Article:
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Pilot Products: Go ahead, pull the 'chutePilot Products: Go ahead, pull the 'chute

Flight1 Aviation Technologies' Cirrus flight simulator

Single-pilot IFR proficiency is made easier and less expensive—not to mention safer—when you can practice holds, approaches, and missed approaches in a simulator.
Pilot Briefing February 2020

Flight1 Aviation Technologies’ Enterprise G1000 Simulator is an advanced aviation training device that is Cirrus-centric, encompassing the SR20, SR22, and SR22T. The software supports full wide area augmentation system (WAAS) approaches, includes simulated ADS-B traffic, and offers taxi charts, along with aural and visual terrain awareness and warning system B (TAWS B) and obstacle alerts. The hardware includes a sidestick and a Cirrus-style power lever with takeoff/go-around (TO/GA) switch and mixture control. The avionics setup is faithful as well, with flight management system control boxes configured to the Cirrus Prospective or Plus.

Developer and Flight1 President Jim Rhoades said his design provides a level of detail that’s missing in other simulators, particularly for Cirrus pilots. “It’s one of the most popular aircraft out there now, and we recognized there wasn’t a market segment that addressed it properly. That’s why there’s all the attention in the flight controls, and in the components as well as the avionics.”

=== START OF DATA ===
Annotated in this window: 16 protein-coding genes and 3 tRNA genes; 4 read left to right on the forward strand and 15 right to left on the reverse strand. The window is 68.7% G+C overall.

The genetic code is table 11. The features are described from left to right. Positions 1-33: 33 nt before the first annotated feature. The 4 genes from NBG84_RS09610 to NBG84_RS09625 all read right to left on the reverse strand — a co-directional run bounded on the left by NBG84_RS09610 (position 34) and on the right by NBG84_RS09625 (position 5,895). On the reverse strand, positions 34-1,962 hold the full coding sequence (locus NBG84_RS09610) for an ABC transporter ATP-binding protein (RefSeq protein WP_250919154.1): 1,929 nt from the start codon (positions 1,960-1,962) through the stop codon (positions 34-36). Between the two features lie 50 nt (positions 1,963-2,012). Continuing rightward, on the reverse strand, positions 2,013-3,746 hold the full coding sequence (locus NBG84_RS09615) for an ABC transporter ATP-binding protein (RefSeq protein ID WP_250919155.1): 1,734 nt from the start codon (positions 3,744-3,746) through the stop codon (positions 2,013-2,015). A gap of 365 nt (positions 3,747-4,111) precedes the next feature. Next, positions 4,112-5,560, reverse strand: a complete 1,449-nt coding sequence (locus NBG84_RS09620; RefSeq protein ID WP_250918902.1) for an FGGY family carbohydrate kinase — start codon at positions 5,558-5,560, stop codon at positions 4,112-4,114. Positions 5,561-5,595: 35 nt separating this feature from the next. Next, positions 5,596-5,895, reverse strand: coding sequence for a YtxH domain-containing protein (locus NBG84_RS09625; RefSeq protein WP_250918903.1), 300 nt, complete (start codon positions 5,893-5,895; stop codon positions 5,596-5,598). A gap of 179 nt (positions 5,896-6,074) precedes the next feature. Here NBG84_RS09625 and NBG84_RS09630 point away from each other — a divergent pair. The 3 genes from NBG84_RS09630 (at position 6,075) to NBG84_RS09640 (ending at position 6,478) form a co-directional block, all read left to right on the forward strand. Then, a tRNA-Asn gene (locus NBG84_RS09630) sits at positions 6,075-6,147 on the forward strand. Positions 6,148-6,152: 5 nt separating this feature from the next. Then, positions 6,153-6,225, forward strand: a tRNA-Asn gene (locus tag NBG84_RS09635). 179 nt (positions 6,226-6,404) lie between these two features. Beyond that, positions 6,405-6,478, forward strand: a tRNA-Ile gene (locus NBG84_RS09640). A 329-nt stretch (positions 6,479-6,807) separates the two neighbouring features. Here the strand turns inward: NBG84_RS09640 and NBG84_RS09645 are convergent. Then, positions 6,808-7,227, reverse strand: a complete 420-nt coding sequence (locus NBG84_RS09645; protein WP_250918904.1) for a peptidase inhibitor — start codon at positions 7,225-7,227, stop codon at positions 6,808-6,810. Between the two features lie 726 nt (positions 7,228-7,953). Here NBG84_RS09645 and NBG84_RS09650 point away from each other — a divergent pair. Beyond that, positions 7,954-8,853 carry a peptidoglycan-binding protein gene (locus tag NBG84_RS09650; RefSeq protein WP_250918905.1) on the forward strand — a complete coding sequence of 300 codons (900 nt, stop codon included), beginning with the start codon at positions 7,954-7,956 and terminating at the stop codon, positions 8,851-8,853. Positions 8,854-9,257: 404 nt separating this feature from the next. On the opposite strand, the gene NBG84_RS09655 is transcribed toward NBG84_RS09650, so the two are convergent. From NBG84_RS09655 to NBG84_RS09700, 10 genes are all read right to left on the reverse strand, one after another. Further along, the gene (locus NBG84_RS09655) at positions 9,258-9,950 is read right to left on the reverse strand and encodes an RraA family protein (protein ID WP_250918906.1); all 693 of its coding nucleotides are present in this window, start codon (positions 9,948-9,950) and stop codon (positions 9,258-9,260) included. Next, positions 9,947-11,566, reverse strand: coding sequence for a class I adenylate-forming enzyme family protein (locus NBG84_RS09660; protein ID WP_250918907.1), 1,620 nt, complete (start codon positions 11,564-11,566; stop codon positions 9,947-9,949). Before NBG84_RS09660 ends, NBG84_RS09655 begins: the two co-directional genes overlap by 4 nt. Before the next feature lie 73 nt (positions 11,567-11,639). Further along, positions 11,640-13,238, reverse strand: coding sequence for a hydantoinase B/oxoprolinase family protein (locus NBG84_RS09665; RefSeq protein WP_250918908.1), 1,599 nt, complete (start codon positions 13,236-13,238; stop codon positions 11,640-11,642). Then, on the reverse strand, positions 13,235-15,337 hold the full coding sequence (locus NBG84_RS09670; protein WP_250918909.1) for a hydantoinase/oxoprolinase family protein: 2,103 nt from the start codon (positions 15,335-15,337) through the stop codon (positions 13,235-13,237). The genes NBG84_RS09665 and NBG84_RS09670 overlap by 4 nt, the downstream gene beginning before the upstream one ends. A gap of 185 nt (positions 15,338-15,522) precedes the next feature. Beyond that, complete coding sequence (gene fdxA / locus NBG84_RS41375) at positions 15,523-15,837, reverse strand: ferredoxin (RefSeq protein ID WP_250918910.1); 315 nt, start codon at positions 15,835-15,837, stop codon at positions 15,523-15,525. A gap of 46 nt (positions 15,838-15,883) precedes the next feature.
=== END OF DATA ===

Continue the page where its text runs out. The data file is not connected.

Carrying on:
I found the flight console incredibly detailed, down to the physical position of buttons, switches, and knobs. That’s so you can transfer your practice directly to the airplane. The controls and switches felt solid, which builds muscle memory and speaks to a well-made design that will withstand the rigors of a flight school environment. Flying a single-pilot WAAS approach into Green Bay-Austin Straubel International Airport, even with simulated bad weather, was almost academic, and I wish it were that easy in an actual airplane. With a tool like this to practice with, flying such approaches could become much more routine.

And yes, you can pull the parachute. A handle positioned as it would be in a Cirrus allows you to do that, and you can almost feel the jolt when the parachute deploys and watch the airplane drift down to the ground.

The base price of the sim is $49,995, which includes hardware mounted on a platform in your choice of configuration and a 43-inch, high-resolution monitor. Flight1 also manufactures simulators for the Piper PA–28 and Cessna 208 Caravan, with additional makes and models pending certification from the FAA.

Web: flight1tech.com

Email j[email protected]

Jill W. Tallman

Jill W. Tallman

AOPA Technical Editor
AOPA Technical Editor Jill W. Tallman is an instrument-rated private pilot who is part-owner of a Cessna 182Q.

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